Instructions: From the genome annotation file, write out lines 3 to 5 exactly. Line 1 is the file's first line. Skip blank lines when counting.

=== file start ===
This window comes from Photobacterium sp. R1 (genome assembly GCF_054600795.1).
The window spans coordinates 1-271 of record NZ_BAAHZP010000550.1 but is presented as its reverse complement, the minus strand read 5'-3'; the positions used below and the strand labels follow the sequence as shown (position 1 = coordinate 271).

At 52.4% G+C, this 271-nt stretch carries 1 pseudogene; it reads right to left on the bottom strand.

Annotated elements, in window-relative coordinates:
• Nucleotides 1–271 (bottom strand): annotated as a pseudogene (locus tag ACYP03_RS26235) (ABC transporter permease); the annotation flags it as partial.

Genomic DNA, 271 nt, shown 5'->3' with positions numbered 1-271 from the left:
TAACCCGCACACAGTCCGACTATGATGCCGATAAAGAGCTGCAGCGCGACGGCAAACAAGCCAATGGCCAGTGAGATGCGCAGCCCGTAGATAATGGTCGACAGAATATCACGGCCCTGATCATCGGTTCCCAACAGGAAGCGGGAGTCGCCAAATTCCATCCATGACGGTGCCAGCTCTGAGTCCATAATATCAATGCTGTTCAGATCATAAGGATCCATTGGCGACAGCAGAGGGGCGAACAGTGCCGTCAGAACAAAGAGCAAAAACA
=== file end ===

At 52.4% G+C, this 271-nt stretch carries 1 pseudogene; it reads right to left on the bottom strand.

Annotated elements, in window-relative coordinates:
• Nucleotides 1–271 (bottom strand): annotated as a pseudogene (locus tag ACYP03_RS26235) (ABC transporter permease); the annotation flags it as partial.